4. Is hot water moving through the heater core? Check to see if the hoses going to the heater core are getting hot. They will be cooler than the other cooling system hoses if no water is flowing through them. If the hoses do not seem hot, there are two likely possibilities: one is that the cooling system has air trapped in it that is preventing hot water from getting to the heater core, and the other is that something, perhaps a kinked hose under the dash, is restricting water flow through the heater core. If you squeeze the hoses as if to close them off while the heater is "on" you may be able to feel water moving through the hose.

  5. Check for obstructions to the air flow through the heater – one of the few things in the heating system that I don't see on your list is the cabin air filter, so confirm that it is not plugged. Also confirm that when the fan runs you get air movement through the vents.

Finally, at this point it would be wise to assume nothing. So much has been done (and seemingly without a methodical approach) that it is possible that there are compounding errors or problems. Run through the list in order eliminating possible problems. Most of them are checks that you could probably make yourself, then when you isolate a potential problem area you could either ask another question based on your findings or take that information to a mechanic. When the mechanic does work, ask that s/he explain the thinking and evidence that went into the work.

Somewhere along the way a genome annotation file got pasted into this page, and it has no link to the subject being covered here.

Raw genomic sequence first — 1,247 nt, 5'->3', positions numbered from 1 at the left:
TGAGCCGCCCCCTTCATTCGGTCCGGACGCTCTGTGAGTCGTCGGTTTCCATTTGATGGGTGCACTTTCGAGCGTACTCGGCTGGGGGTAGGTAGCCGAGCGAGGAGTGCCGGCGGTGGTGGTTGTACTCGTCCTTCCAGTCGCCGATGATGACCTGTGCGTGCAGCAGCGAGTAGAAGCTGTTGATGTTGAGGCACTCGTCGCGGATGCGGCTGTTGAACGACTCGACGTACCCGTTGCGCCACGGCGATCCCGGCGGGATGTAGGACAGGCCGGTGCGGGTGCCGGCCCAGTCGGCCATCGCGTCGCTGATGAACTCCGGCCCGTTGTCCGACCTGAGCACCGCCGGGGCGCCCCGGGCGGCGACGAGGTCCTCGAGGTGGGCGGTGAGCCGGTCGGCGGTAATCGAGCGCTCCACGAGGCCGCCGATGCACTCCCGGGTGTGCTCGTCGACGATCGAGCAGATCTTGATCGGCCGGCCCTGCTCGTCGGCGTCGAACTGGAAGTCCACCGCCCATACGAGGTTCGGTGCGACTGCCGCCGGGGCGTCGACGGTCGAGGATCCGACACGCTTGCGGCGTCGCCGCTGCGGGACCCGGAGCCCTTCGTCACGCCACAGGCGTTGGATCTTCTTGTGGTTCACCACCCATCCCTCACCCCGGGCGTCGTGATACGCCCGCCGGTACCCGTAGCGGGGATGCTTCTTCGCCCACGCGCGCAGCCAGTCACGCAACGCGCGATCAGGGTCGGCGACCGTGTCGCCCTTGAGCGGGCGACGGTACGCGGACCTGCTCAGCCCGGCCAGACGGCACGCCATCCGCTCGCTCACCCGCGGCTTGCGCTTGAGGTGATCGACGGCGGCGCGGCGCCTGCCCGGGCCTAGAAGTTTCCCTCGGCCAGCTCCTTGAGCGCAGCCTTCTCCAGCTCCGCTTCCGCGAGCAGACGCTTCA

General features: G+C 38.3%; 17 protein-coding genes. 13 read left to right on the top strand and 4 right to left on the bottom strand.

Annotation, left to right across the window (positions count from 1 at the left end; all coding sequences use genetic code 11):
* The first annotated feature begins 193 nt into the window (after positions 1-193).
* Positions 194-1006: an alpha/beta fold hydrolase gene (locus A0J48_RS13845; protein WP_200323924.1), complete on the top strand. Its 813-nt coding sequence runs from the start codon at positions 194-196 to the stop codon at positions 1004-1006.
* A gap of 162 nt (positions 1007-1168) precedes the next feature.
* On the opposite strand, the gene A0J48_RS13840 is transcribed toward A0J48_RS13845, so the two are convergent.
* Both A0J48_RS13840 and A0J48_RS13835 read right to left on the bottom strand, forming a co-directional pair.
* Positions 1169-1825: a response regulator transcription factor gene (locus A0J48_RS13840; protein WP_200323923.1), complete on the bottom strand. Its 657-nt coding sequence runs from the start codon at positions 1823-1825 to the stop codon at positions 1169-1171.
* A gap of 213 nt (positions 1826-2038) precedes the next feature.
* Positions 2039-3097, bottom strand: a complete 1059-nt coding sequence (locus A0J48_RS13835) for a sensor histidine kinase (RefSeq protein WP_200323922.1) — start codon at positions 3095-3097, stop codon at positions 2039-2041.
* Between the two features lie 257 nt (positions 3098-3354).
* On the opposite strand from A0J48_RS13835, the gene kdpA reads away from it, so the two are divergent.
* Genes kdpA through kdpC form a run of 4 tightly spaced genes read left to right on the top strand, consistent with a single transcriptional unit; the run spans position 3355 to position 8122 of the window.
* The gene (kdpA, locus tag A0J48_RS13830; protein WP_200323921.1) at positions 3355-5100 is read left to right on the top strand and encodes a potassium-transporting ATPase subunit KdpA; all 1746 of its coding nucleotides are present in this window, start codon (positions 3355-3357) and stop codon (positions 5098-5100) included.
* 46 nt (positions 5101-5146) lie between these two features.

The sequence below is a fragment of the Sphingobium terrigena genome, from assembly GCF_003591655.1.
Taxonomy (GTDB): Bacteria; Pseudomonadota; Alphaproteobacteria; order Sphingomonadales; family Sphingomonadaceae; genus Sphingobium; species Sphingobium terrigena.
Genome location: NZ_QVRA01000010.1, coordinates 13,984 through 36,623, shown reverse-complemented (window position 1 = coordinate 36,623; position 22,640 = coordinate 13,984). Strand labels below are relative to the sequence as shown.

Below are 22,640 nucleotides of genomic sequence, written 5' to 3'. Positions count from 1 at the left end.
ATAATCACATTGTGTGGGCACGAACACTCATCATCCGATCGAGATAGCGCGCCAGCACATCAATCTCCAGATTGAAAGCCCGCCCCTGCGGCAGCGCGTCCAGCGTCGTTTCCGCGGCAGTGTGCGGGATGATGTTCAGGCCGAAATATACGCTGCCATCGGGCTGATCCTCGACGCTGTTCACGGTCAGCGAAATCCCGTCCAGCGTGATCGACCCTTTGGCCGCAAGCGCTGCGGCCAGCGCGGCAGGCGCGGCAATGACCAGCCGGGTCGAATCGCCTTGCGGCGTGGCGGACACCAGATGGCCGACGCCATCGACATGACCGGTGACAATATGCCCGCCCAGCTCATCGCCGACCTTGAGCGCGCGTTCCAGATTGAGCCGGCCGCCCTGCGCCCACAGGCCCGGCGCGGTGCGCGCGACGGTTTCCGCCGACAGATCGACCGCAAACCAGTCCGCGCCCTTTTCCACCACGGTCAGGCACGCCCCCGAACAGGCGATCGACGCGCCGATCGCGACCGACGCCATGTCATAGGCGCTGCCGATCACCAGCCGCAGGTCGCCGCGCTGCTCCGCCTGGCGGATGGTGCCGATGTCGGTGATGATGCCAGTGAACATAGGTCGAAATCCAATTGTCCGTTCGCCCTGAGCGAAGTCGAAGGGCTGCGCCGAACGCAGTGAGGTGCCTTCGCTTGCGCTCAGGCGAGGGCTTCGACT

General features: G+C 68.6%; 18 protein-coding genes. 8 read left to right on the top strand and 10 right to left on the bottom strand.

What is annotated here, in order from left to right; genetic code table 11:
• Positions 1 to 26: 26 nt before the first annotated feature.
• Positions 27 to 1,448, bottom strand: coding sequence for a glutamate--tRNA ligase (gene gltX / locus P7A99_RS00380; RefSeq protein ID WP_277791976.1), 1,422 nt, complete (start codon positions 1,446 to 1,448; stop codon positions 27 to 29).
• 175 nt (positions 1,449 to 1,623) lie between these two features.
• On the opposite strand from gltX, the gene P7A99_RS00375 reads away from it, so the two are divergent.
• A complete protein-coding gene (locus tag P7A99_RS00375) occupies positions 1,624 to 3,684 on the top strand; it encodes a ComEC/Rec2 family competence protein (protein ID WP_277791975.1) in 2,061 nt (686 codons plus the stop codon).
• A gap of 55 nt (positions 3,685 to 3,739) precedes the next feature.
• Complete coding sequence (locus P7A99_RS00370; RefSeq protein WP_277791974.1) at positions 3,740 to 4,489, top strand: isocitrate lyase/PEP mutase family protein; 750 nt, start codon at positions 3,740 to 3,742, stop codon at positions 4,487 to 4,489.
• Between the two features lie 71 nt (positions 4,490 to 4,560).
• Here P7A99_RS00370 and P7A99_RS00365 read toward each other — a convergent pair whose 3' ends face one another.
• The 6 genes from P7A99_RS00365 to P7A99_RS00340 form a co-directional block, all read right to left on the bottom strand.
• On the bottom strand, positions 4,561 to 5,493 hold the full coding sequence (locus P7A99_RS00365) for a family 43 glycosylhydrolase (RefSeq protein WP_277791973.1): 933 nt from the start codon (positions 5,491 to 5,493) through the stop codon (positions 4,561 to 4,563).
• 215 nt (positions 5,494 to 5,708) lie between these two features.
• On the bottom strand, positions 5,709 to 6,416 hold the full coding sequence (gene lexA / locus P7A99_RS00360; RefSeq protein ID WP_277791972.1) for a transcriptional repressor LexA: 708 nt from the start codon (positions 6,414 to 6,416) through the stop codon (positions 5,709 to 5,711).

• 2
    You missed the first step: 0. Is the temperature gauge reading normally and is the car radiator getting hot? But this is the right way to go - don't keep swapping parts at random ("10 replacement thermostats" is just crazy), find out how far the heat is actually getting to where it's supposed to be, then figure out what is stopping it getting there. – alephzero Dec 15 '16 at 16:55
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    @alephzero isn't that (essentially) point #2? – GalacticCowboy Dec 15 '16 at 17:37
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    Depending on the car, replacing the blend door actuator and/or switches can actually reverse the heat settings. I know this happens in early 2000's Jeeps, but maybe it happens in a Chevy. TLDR; Try turning the temp-control knob to COLD and see if your heat works. I know it's weird, but what could it hurt? – FireSBurnsmuP Dec 15 '16 at 18:14
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    @GalacticCowboy - it is, but its the easiest thing to check so should probably be first. – Batman Dec 16 '16 at 7:08
5

Any chance the coolant wasn't filled completely and burped? The heater core is the last thing in the system getting coolant as it sits the highest.

Also make sure there isn't any air trapped in the system. Use the bleeder screws (open them slightly) and squish the hoses.

As has been suggested elsewhere, you told us all the repairs that were done, but not why. What led to each repair?

0

Make sure your thermostat is not upside down. Make sure your heater core is not clogged and that the hoses are on the correct pipe going in and exiting the heater core.

  • What would happen if the thermostat was installed upside down? – dlu Dec 16 '16 at 10:54